One of the most anticipated vehicles of the year is Tesla's Model 3. And while the unit is the first affordable option from the Elon Musk-run company, there are more appealing things about the electric car than its price tag. The unit's responsibility lies on both the company and the public.
Fortune notes that Musk first had the idea for an electric car for the masses over a decade ago. At that point, however, the technology that was necessary to run such car was neither cheap nor advanced enough for that. But the same technology has advanced enough for Tesla to make that idea a reality.
The Model 3 is definitely a far cry from the earlier Model S and Model X, which were both high-end units that catered to a specific niche with specific financial capabilities. Hundreds of thousands of individuals have since registered for a vehicle and put down US$1,000 for a pre-order. The will-be mass produced vehicle will have a lot relying on it.
Tesla's future pretty much relies on the Model 3 at this point. Up until its introduction, the electric car company had only sold some 100,000 units of previous variants. But that number is expected to increase tremendously this year, especially with the opening of the Gigafactory in Texas. And with it, the risk that the company is taking.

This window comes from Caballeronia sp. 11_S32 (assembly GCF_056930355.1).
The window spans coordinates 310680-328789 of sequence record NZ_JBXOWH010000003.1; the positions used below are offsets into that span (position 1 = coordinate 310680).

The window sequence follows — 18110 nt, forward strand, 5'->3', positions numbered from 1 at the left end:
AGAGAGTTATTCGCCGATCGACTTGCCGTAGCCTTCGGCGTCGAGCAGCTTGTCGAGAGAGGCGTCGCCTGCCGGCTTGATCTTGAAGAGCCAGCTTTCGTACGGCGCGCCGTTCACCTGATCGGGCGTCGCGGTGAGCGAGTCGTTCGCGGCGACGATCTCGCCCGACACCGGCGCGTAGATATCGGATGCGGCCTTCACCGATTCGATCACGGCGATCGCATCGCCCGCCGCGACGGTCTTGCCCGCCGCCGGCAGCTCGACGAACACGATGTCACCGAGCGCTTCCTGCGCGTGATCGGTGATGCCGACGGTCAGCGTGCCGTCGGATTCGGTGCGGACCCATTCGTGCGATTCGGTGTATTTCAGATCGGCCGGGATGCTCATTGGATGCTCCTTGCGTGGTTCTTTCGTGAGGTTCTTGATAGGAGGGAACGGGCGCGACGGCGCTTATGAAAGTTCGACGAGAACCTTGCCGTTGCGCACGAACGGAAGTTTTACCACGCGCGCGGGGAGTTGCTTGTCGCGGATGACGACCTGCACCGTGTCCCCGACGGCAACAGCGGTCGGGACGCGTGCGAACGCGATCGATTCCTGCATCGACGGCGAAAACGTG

There is an undeniable risk in creating and mass producing an electric car that retails for only US$35,000. The heart of the Model 3 will be its affordable but effective battery, which in itself requires various techniques. The company lists down large scale manufacturing, innovative supply chain sourcing as well as new chemistry in order to do this.
It is because of this that Wired has titles 2017 as the year when Tesla makes it to the top, or completely flops. This year - with the mass creation of the Model 3, the opening of the Gigafactory and the increase in overall production -- is when Musk will either see his image brought to life or not. And while Tesla does this, it also has to think about the increasing number of competition it has.
But Musk and the rest of the company seem up to the challenge. The executive's 2020 plan of half a million annual cars has been amped up for completion in 2018. And while there is doubt surrounding the success of this, there are reasons to believe its actualization as well. The Model 3, for one thing, is much simpler than its predecessors and will therefore not take as much time on the production line. The Gigafactory will also theoretically cut down the down time from third part suppliers.
The Model 3 is a sign that Tesla is ready for the bigger leagues and is confident enough in its technology to have thousands of its units on the road. Production of the same is scheduled to begin within the year, but it is unclear whether or not it will be ready for delivery before 2017 ends. It is more realistic to expect the electric car in 2018.